Congressional supporters of black voting argued that

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Congressional supporters of black voting argued that without the vote, freedmen and their families would be reduced to a state of servitude not unlike slavery. Others within the Republican Party recognized the voting strength that blacks represented for the party in the South. Now that slavery had ended, freedpeople were enumerated by the census as individuals and this increased the South’s representation in the House. Assuming that most white southerners would vote Democratic, black voting was necessary for Republicans to maintain power. Finally, there were those who believed that by giving blacks the right to vote, it would relieve whites of further responsibility toward blacks or the perceived need some whites had to protect blacks. There was concerted opposition from some quarters when the question arose whether Congress had the constitutional authority to enact legislation regarding voting. Formerly, the states had the power to determine who could vote. But proponents pointed to the overall principle instilled in the Constitution that a “republican form of government” must prevail in every state and in the nation.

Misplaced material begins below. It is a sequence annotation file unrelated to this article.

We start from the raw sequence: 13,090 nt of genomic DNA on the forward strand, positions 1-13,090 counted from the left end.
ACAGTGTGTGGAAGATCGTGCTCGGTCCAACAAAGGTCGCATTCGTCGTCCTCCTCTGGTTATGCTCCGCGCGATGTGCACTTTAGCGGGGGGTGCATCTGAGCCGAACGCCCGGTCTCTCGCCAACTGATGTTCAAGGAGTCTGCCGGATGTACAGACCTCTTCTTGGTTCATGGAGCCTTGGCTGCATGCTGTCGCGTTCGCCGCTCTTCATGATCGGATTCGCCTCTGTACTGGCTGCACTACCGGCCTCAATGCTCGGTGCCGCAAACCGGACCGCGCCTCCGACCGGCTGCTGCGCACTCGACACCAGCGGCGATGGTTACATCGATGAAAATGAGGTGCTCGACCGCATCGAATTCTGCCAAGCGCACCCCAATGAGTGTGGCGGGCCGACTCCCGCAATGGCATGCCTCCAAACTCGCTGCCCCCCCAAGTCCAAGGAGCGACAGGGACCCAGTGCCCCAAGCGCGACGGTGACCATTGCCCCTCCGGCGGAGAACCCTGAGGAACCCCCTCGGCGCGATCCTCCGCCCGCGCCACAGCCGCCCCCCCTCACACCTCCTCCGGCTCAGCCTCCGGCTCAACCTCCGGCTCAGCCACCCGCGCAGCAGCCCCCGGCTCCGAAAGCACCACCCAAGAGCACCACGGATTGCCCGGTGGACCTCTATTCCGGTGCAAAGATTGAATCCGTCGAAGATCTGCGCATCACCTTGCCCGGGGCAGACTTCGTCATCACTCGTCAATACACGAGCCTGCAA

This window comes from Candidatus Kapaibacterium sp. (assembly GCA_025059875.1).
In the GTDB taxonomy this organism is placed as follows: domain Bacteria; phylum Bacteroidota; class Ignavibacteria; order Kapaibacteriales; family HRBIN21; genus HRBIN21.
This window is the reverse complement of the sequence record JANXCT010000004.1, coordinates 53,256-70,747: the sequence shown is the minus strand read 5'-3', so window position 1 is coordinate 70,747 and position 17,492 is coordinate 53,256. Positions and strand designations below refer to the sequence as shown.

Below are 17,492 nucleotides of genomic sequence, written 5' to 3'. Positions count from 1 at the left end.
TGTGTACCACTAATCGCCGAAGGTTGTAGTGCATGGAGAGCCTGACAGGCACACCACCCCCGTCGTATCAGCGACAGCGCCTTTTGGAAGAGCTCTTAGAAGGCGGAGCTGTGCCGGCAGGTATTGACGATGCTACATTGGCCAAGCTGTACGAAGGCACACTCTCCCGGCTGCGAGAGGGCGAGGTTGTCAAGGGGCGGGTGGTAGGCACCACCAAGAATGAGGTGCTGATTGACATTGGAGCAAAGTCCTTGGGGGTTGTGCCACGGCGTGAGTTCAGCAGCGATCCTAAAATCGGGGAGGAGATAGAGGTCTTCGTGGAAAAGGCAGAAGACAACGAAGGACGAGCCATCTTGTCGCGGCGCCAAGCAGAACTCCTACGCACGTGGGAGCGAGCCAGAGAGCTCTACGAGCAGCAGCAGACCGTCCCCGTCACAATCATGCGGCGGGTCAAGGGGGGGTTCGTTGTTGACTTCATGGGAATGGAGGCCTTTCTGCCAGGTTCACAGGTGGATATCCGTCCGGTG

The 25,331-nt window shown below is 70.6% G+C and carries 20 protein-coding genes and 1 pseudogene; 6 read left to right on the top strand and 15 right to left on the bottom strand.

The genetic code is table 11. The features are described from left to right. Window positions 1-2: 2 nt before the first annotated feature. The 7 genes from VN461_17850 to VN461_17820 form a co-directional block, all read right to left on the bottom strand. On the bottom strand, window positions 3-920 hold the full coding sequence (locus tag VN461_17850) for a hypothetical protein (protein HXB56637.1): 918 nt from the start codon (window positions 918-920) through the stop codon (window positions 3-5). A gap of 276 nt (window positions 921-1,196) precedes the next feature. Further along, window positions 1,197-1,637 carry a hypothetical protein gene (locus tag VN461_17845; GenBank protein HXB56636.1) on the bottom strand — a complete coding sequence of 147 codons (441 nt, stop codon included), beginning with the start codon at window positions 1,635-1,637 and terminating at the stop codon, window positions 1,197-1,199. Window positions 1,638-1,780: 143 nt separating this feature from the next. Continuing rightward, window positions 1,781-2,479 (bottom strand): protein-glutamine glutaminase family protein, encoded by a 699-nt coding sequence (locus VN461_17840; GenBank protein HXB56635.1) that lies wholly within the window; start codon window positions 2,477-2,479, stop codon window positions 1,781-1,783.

Print published in 1870 celebrating the passing of the 15th Amendment Of course, this led to the question of female representation in the body politic. On that issue male office holders decided against woman suffrage. Females were protected, they said, by the men in their families who were voters. Susan B. Anthony and Elizabeth Cady Stanton again raised objections, only to be told by abolitionist Frederick Douglass that this was “the Negro’s hour.” The consequence of women losing this debate led in 1869 to the formation of two woman suffrage associations; the American Woman Suffrage Association (AWSA) organized by Lucy Stone; and the National Woman Suffrage Association (NWSA) founded by Anthony and Stanton. They split over differences of strategy: the AWSA favored a state-by-state campaign to win women the right to vote, while the NWSA sought a federal amendment. The AWSA focused primarily on women’s right to vote. The NWSA believed that issues of discrimination against women in society and the law went further and deeper than simply suffrage. They competed against one another until 1890, when the two merged into the National American Woman Suffrage Association (NAWSA), where they sought both state and federal action. In 1870, the nation ratified the Fifteenth Amendment, which declared that a citizen’s right to vote “shall not be denied or abridged by the United States or by any State on account of race, color, or previous condition of servitude.”
United States History Reconstruction in the South Carpetbaggers and Scalawags Cartoon of carpetbaggers heading South after the war Among those eligible to hold office in the South were freedmen and Union supporters, either native white southerners or northerners who came to the South to begin businesses or eventually to enter politics. Known as “Scalawags” and “Carpetbaggers,” Republican whites in the South made up the majority of the states’ assemblies during Congressional Reconstruction.

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